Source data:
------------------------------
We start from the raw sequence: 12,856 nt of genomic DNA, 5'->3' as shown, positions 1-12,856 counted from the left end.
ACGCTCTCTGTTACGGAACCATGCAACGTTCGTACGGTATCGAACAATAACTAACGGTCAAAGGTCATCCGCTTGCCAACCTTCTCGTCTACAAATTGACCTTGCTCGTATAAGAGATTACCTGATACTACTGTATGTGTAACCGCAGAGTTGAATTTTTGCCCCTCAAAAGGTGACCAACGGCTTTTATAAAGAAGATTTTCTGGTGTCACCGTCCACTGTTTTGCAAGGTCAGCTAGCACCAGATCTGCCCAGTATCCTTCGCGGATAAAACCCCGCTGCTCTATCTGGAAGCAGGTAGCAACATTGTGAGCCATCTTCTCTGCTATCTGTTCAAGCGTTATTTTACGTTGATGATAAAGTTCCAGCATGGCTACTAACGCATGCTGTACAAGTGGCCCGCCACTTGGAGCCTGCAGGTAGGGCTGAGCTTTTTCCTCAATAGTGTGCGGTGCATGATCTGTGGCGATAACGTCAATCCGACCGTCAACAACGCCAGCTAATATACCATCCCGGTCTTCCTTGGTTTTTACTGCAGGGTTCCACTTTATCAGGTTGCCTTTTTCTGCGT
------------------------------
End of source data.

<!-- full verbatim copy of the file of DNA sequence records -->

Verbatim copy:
We start from the raw sequence: 12,856 nt of genomic DNA, 5'->3' as shown, positions 1-12,856 counted from the left end.
ACGCTCTCTGTTACGGAACCATGCAACGTTCGTACGGTATCGAACAATAACTAACGGTCAAAGGTCATCCGCTTGCCAACCTTCTCGTCTACAAATTGACCTTGCTCGTATAAGAGATTACCTGATACTACTGTATGTGTAACCGCAGAGTTGAATTTTTGCCCCTCAAAAGGTGACCAACGGCTTTTATAAAGAAGATTTTCTGGTGTCACCGTCCACTGTTTTGCAAGGTCAGCTAGCACCAGATCTGCCCAGTATCCTTCGCGGATAAAACCCCGCTGCTCTATCTGGAAGCAGGTAGCAACATTGTGAGCCATCTTCTCTGCTATCTGTTCAAGCGTTATTTTACGTTGATGATAAAGTTCCAGCATGGCTACTAACGCATGCTGTACAAGTGGCCCGCCACTTGGAGCCTGCAGGTAGGGCTGAGCTTTTTCCTCAATAGTGTGCGGTGCATGATCTGTGGCGATAACGTCAATCCGACCGTCAACAACGCCAGCTAATATACCATCCCGGTCTTCCTTGGTTTTTACTGCAGGGTTCCACTTTATCAGGTTGCCTTTTTCTGCGT